unchecked. he gets very frustrated when he doesn't get things through congress. this is a power he can essentially do without any recourse whatsoever from anybody that has any concerns about it. not really -- and the question that you raise is what message is he trying to send? he was asked directly if he's considering a pardon for paul manafort, for michael cohen. he said they haven't been charged with anything yet. but still, if you wanted to pardon them now, he probably presumably could. richard nixon was pardoned before he was charged. >> when he's talking about the drug-trafficking grandmother he let out yesterday, anything he does, it's hard to separate the two. one of the criticisms has been, is he doing his homework here? do they have the right process in place? there was an example of that today. the president at great lengths talking about mohammad ali. first teasing, saying, i'm thinking about pardoning
somebody. you know him, he was controversial. then it was mohammad ali. his attorneys have sent a statement saying, we appreciate president trump's sentiment but a pardon is unnecessary. the u.s. supreme court overturned the conviction of mohammad ali in a unanimous decision in 1971. there is no conviction from which a pardon is needed. they made a mistake here, but that has been one of the criticisms. is the president so in a rush to do this that people aren't rushing in with paperwork and due diligence. >> we have to see some things unfold, but part of what the president's thinking has been in the last few days has been a way to appeal to minority communities, particular the african-american communities, as he goes through the process. it's safe to say that president obama and his administration considered thousands of applications for clemency or pardon, et cetera, mostly for non-violent drug offenders.
there was a process for that, and maybe it's a slightly different process than this one. the difference is what you saw with kim kardashian and that interaction, what you're seeing about discussions with, is to say, i'm interested in your plot, i'm interested in your plot. part of the reason he continually goes after public athletes that does not well are they unjustly incarcerated? >> is this an intended olive brarchl fr branch from the president? the president has said in the past that the kneeling is disrespective of the flag. today the president actually acknowledged that the players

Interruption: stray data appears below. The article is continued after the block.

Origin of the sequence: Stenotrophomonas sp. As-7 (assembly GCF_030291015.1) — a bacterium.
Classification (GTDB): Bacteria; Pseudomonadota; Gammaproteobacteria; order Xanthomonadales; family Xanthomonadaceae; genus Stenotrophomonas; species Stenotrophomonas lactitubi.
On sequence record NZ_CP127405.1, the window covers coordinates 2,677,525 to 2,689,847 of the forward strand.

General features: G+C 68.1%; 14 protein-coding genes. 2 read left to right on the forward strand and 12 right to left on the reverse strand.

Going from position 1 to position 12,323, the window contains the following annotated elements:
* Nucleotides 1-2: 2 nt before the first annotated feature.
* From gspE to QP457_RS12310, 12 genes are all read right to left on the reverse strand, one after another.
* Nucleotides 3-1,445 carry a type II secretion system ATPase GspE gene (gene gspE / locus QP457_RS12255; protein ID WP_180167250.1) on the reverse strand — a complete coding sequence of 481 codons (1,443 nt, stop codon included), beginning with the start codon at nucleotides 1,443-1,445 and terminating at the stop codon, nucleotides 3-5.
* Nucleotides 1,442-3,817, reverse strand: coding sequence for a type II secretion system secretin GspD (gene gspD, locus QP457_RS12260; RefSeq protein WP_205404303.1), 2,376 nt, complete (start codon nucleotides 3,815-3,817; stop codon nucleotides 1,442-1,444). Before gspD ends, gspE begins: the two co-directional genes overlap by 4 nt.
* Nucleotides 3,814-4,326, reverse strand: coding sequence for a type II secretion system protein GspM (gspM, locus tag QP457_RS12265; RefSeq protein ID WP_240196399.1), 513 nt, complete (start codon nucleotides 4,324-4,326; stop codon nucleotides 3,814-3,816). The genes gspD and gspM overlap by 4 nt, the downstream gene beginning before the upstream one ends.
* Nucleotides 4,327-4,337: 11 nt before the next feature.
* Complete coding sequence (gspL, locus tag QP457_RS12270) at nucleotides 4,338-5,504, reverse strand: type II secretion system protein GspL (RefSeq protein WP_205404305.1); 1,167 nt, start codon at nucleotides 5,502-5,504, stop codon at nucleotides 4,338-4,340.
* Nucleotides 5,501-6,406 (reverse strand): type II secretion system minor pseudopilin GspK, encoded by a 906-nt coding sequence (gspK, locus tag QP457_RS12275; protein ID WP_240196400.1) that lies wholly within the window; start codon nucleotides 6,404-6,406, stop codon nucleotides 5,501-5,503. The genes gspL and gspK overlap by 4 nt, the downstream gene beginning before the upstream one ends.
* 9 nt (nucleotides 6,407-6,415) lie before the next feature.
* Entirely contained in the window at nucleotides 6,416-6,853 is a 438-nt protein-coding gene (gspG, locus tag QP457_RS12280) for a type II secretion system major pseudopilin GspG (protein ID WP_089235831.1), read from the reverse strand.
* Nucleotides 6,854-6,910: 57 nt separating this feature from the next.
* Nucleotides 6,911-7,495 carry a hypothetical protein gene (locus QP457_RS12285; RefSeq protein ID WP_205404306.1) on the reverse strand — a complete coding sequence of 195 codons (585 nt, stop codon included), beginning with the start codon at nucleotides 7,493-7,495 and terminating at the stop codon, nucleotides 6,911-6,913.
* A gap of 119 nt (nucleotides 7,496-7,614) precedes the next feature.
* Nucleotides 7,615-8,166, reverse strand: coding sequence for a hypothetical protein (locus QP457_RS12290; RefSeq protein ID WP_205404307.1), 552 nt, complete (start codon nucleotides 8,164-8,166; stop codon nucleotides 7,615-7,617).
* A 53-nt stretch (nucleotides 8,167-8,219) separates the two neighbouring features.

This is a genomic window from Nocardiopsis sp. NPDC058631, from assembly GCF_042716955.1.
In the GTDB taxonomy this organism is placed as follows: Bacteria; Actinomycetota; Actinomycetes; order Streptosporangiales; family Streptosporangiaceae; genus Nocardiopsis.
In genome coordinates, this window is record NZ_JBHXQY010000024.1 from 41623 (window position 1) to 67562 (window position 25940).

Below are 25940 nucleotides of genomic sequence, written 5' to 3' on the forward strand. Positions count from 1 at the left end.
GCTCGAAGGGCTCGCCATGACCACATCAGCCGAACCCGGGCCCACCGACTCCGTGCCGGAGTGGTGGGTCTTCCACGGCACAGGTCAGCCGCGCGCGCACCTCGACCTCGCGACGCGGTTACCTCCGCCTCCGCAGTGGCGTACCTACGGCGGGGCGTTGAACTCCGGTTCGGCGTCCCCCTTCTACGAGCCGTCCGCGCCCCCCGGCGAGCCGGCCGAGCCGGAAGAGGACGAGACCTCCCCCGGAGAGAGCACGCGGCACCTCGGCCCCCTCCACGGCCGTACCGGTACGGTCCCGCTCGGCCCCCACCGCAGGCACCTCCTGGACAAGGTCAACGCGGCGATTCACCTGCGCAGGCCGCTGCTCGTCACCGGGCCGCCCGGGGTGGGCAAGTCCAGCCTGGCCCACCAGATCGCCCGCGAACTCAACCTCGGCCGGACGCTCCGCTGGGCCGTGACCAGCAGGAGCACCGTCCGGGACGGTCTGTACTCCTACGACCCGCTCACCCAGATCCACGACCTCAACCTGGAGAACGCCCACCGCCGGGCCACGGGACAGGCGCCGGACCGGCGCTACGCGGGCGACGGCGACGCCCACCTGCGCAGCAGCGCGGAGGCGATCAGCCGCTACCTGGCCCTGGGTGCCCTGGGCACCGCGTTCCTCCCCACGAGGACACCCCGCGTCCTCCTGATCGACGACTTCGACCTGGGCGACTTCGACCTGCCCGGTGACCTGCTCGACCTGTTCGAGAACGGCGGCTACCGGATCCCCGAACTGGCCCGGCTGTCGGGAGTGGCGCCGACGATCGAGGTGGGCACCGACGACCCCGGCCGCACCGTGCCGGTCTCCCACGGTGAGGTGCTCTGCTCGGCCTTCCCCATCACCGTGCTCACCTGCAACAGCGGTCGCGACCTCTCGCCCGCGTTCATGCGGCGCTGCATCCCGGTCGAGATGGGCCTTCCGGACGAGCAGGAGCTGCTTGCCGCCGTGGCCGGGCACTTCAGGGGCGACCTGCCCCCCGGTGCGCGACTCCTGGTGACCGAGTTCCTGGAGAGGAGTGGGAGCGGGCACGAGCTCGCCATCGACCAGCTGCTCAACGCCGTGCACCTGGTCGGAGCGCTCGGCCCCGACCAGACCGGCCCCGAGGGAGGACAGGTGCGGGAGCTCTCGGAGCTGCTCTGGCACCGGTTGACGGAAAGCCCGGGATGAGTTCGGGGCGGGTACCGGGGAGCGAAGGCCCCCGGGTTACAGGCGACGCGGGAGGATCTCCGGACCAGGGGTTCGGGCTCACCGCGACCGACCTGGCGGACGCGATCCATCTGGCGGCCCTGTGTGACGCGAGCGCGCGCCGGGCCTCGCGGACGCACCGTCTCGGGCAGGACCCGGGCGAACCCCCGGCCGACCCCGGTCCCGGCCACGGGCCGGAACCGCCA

are doing this for racial injustice. you see first lady melania trump not traveling with the president. he is solo at the g7. he said her doctors told her not to fly because of her previous problem with a kidney. this is just south of quebec. it's a beautiful sight as you see the lake there. president macron and president trump about to shake hands. these two have sparred fiercely over the past several hours. watch the handshake. the canadians, frankly, aghast that they have been called a national security risk to the united states. the president in turn having a testy call with prime minister trudeau in which he misquoted history about who burned down the white house in 1812, we are
told, but also saying again that the canadians impose on fair tariffs on americans. you see a show of friendship and politeness as the leaders head in with the president of the united states. now they go to a working lunch. we'll continue to watch this after they're finished. the conversation in social media is different than the conversation when they're around the table. we'll see, we'll keep an eye on this. back to the pardoning question. i was struck this morning when the president for the first time acknowledged that these athletes who are kneeling are doing it because of racial injustice. what he sees is disrespect for other americans, whether it's a black person gets pulled over.
history tells you the court system will be much harder for an saying, i'd like some ideas from these players. >> i'm going to ask all of these people to recommend to me, because that's what they're protesting, people that they thi think. i'm going to have them recommend to me people or friends they know about, and i'm going to take a look at those applications. if i find and my committee finds that they're unfairly treated, then we will pardon them or at least let them out. >> do we see any potential detante, cooperation? i don't know what the right word is here. if nothing else, the president has acknowledged their grievance, which he has not in the past.
et he said it's unamerican, you're protesting the flag. they would say it's an attack. >> at the end of the day, the problem here is this does have a reality game show feel to it where people with power can get their faces seen here. he's obviously given pardons for people who are deserving, who is undeserving. >> i also don't know if he hit the planet dutont, and is the next point of. i don't know how you hit resolution with this, especially because we're getting into a new football season next month.
the president takes offense very easily, and people will switch up their play because this is going to be a much calmer communication and what's behind is this and the president shows that he reacts. did he reach out? the president said he didn't want a summit of all the white players. he doesn't get. do you want to know the most complicated thing? the gift, when we return.
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budapest, i don't know why it took me so long to get here. everybody said it was great. it is, in fact, great. a mash-up of cool stuff. we haven't even talked about spam. in a spectacular environment. i think what i should tell you is this. hawaii, it's awesome. don't come here. i don't want to get all heavy and philosophical at this point. why i'm here, what my mission is, what i expect to find. basically me retracing my steps in all that, we'll talk about that later. right now, noodles! >> that smile tells you all. a man perfectly in his element traveling the world, eating amazing food and telling fantastic stories with no filters. we're all reeling here in our family about the death of